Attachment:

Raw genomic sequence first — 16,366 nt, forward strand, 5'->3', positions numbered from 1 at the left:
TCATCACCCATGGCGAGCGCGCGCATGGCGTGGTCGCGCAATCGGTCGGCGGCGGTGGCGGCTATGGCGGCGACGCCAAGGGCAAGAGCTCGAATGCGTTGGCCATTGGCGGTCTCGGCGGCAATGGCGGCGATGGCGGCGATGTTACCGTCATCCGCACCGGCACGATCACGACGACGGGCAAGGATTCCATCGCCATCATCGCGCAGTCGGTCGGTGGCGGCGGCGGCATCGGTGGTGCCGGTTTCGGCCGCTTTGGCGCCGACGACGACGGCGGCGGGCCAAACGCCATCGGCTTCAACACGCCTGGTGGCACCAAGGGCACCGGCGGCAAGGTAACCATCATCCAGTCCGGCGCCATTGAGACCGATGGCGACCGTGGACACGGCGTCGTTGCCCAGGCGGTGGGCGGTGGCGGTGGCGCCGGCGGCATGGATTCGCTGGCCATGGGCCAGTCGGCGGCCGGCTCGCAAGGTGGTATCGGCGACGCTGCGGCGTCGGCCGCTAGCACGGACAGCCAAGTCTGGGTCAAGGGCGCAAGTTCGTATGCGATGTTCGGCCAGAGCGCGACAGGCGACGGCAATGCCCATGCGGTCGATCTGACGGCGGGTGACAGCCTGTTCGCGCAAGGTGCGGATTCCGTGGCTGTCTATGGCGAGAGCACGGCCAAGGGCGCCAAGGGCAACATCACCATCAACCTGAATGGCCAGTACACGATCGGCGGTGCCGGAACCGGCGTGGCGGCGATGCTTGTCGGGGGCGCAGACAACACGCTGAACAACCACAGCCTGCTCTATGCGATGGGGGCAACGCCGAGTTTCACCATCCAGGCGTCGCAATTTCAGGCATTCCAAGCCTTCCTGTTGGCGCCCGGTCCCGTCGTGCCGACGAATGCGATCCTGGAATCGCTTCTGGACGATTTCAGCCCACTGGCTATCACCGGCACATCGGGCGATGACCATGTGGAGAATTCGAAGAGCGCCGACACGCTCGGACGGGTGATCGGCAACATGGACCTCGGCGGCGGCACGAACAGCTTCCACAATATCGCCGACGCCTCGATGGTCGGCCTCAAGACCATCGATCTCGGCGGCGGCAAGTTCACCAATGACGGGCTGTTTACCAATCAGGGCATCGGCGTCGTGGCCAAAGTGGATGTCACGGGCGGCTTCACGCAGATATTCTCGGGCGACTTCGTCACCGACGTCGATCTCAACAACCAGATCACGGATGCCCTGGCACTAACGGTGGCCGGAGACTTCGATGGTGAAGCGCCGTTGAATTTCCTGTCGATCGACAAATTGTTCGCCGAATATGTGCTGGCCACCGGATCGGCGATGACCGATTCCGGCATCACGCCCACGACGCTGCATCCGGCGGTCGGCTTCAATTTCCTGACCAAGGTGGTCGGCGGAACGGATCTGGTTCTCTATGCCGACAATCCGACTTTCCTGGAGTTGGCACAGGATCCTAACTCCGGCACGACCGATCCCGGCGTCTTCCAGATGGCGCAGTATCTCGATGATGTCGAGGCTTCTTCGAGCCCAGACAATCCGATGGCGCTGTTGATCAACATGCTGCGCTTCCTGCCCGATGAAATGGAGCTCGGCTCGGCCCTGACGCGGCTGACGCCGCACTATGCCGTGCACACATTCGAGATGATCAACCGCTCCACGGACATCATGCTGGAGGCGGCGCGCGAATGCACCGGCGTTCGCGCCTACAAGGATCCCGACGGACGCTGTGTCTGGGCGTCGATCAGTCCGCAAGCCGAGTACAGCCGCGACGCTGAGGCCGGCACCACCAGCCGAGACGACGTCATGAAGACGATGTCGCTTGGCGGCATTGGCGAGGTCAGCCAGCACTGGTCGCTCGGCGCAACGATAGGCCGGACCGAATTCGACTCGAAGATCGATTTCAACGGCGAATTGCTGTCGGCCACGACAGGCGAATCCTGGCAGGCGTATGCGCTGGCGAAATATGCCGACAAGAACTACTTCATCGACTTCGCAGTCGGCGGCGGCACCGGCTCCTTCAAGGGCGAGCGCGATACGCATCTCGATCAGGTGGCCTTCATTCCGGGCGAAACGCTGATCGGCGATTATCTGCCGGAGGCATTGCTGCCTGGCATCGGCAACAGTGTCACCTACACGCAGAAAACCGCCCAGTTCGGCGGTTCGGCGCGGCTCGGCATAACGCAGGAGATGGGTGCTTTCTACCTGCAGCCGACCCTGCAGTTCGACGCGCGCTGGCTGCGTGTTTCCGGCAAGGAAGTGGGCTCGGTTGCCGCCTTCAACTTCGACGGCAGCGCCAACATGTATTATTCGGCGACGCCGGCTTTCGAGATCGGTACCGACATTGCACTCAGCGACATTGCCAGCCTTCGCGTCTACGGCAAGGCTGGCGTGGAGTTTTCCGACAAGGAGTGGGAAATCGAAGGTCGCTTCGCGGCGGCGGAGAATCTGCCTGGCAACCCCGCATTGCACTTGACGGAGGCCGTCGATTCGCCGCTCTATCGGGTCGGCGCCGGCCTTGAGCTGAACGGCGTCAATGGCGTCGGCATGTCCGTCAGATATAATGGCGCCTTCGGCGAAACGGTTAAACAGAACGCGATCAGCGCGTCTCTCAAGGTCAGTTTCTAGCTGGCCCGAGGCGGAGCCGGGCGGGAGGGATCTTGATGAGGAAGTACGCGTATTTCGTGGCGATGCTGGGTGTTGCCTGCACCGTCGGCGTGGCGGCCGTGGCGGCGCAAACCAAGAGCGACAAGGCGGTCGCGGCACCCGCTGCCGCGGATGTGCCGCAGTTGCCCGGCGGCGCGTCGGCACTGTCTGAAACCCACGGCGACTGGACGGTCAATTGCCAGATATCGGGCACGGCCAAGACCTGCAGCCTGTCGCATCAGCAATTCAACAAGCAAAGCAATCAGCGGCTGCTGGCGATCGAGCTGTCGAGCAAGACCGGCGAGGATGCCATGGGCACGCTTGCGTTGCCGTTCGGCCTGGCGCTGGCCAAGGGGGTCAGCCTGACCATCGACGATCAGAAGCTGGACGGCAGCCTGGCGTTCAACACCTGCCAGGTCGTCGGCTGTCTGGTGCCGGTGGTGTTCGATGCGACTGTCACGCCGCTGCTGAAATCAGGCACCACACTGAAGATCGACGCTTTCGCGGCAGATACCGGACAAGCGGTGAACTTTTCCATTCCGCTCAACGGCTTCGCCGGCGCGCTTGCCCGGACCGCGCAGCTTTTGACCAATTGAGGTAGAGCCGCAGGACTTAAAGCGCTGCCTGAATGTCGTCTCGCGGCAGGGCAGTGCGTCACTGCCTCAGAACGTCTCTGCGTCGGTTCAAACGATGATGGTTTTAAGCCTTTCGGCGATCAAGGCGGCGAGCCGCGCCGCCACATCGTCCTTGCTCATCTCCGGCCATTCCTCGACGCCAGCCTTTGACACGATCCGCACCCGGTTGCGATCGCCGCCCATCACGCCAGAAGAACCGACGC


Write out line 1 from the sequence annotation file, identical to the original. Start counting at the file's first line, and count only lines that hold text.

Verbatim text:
Raw genomic sequence first — 16,366 nt, forward strand, 5'->3', positions numbered from 1 at the left: